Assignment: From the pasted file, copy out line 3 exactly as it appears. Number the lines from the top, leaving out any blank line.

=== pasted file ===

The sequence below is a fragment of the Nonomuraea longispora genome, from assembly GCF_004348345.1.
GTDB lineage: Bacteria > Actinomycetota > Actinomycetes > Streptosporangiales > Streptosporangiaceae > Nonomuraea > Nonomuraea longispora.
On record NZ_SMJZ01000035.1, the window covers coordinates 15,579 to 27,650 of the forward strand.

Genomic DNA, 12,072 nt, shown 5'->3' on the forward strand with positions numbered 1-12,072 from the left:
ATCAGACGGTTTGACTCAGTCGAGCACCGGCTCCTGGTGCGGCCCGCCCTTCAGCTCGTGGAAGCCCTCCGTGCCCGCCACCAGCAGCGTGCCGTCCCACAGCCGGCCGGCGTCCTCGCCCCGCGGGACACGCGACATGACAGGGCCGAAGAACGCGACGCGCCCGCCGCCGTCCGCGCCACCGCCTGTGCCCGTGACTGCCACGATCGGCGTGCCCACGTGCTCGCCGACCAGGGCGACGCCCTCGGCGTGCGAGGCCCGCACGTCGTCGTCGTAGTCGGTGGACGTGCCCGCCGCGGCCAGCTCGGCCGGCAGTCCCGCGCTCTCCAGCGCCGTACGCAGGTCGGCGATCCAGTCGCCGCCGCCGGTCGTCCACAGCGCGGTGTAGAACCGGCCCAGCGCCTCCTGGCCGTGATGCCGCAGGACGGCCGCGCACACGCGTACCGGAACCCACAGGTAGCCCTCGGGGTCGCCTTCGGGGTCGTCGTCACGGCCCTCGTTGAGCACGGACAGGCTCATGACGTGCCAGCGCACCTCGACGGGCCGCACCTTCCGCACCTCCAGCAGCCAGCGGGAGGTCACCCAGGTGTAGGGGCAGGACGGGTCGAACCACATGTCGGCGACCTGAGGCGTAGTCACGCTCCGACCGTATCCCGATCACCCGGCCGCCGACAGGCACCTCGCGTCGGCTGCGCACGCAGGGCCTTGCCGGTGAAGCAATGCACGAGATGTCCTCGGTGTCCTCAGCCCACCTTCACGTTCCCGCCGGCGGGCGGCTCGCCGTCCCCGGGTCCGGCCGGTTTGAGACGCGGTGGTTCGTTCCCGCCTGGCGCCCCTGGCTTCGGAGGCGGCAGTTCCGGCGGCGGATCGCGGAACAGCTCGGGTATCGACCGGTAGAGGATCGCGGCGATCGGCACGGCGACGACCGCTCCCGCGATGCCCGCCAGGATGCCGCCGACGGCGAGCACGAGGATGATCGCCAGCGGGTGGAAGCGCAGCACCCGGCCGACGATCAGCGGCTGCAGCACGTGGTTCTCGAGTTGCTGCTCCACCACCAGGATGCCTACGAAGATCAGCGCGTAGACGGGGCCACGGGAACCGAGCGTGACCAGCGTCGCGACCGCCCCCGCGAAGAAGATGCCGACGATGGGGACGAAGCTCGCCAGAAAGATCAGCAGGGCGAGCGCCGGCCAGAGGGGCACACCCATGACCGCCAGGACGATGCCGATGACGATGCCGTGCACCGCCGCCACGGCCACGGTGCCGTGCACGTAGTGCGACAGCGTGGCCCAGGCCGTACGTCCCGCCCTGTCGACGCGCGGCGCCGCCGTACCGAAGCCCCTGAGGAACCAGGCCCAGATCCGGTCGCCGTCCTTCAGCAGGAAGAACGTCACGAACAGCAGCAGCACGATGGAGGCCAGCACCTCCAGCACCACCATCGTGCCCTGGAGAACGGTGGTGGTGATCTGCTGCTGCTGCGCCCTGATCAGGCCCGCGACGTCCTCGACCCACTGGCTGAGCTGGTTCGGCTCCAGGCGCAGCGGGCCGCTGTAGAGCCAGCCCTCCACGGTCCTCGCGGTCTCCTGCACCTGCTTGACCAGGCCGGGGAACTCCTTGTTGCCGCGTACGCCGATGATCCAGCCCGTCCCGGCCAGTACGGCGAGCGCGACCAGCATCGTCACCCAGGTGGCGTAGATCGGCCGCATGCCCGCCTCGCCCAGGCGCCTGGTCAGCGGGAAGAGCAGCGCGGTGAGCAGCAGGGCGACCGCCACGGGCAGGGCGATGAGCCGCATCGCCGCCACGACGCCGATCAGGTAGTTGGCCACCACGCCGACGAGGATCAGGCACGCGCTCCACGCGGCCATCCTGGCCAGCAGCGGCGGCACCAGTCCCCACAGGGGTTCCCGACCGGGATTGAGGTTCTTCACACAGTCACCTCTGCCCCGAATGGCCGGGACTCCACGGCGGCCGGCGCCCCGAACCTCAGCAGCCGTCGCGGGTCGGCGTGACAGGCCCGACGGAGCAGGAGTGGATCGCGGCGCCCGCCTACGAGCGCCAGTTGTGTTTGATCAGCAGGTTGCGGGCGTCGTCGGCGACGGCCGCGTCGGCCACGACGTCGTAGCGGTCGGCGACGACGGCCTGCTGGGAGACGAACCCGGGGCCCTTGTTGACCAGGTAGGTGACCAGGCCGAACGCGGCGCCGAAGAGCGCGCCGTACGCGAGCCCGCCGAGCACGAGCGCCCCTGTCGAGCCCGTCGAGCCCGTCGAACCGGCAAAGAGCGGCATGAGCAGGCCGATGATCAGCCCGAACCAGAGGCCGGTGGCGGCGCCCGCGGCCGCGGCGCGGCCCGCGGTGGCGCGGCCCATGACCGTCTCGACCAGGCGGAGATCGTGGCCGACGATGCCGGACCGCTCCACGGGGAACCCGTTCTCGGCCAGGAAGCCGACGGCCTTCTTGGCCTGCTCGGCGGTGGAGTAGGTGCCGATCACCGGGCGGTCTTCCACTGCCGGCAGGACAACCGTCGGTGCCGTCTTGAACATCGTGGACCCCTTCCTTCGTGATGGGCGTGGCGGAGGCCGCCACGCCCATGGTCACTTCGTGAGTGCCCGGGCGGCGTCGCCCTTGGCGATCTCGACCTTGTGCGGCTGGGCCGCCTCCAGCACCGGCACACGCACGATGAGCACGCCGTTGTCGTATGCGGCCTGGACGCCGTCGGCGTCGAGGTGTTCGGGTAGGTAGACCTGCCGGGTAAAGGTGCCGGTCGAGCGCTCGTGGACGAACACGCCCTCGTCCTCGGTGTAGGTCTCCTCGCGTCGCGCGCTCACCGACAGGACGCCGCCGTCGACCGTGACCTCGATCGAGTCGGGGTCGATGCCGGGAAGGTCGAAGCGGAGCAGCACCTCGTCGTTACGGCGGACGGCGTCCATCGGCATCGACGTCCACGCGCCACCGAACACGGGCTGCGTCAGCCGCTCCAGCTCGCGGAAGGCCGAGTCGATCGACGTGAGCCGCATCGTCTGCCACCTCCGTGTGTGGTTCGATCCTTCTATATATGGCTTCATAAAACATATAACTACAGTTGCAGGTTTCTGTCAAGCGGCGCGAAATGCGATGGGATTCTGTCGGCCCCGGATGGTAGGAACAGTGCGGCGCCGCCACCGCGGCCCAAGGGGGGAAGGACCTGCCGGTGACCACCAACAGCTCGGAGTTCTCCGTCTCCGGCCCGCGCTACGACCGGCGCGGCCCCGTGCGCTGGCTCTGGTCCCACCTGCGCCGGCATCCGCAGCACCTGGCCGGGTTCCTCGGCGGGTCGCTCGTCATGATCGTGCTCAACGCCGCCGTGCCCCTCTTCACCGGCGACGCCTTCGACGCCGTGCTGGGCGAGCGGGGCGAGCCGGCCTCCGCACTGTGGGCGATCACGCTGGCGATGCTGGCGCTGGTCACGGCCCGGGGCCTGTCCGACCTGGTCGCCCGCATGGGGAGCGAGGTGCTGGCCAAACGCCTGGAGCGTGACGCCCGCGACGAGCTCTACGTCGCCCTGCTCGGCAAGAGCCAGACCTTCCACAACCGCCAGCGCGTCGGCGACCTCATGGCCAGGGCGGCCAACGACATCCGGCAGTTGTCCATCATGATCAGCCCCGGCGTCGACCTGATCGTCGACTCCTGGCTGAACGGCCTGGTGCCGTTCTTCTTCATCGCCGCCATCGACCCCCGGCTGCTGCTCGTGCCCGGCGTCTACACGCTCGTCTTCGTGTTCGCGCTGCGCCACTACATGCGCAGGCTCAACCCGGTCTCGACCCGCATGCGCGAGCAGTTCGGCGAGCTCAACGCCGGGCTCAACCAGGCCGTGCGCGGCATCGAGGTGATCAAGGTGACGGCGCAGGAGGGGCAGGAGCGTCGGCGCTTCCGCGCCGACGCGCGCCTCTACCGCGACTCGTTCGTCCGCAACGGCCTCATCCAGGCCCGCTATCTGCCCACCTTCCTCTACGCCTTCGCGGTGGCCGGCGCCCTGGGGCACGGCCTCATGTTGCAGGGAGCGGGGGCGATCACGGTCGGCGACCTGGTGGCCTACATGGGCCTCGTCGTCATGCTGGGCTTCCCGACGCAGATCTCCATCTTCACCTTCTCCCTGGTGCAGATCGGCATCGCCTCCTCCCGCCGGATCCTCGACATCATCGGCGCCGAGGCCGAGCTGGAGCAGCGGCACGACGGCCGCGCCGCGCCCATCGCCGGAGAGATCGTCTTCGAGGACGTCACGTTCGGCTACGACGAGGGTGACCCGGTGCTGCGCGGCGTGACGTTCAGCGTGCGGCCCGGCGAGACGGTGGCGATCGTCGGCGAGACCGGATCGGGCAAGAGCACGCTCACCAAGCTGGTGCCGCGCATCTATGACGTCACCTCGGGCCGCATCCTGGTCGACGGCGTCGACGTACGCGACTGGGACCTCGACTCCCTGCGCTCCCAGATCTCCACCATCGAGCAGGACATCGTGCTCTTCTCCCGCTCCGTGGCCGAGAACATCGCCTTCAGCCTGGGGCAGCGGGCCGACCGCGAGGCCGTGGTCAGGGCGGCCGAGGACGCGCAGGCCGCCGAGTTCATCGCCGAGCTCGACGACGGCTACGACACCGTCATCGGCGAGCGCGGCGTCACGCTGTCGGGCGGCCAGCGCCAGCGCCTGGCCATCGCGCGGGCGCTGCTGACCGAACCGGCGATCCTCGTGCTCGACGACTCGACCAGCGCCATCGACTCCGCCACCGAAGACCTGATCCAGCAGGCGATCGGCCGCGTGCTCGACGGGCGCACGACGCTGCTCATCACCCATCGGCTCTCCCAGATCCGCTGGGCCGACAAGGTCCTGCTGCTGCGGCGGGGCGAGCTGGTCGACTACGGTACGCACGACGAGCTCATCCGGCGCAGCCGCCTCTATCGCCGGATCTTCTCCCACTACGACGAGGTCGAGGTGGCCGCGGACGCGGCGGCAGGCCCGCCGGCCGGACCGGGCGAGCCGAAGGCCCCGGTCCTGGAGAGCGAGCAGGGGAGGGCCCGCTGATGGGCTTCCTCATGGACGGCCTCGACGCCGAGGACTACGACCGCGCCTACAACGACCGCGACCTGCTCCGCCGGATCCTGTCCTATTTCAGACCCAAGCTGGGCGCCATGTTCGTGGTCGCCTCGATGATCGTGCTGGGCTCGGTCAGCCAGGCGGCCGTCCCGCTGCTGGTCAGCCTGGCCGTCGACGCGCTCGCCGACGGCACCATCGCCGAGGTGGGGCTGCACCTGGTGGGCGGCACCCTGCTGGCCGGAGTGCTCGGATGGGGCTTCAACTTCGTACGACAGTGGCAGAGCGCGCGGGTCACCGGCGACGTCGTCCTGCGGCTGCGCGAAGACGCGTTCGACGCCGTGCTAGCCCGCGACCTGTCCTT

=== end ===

On record NZ_SMJZ01000035.1, the window covers coordinates 15,579 to 27,650 of the forward strand.